At the end of the day, Andy showed us to the rear entrance; a fenced courtyard with chairs, tables and a big barbecue that was closer to where my car was parked then going out the front. We mentioned that it was a nice space. Andy nodded. “We’ve started a tradition here, although we didn’t mean to. We provide the meat, everyone brings their own booze, and we have a big barbie every Friday afternoon to see out the week. As long as the weather lasts, we’ll keep doing it. It’s a lot of fun.”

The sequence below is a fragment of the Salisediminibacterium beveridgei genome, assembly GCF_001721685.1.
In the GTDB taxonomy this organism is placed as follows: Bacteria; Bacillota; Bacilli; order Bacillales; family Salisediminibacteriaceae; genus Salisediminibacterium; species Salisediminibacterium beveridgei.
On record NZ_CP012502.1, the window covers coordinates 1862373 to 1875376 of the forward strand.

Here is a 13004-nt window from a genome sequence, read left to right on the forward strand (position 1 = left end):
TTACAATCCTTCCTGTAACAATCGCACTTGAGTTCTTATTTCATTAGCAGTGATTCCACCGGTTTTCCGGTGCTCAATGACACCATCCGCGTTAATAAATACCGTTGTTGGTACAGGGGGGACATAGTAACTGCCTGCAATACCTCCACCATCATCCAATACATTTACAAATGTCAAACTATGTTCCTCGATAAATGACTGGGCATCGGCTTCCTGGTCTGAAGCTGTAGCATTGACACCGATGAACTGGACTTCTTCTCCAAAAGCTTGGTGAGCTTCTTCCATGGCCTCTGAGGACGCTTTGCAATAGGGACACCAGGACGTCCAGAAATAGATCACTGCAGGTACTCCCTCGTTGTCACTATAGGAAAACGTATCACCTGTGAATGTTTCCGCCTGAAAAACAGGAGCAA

I looked around the courtyard and imagined everyone out there in the lazy afternoon sun, tools down and relaxed, enjoying other’s company and being so happy in their work that they weren’t racing home to get away from the place.

“It was really great to see you guys,” Andy said. “A really enjoyable day. Can’t wait for you to head back this way.”

Neither can we.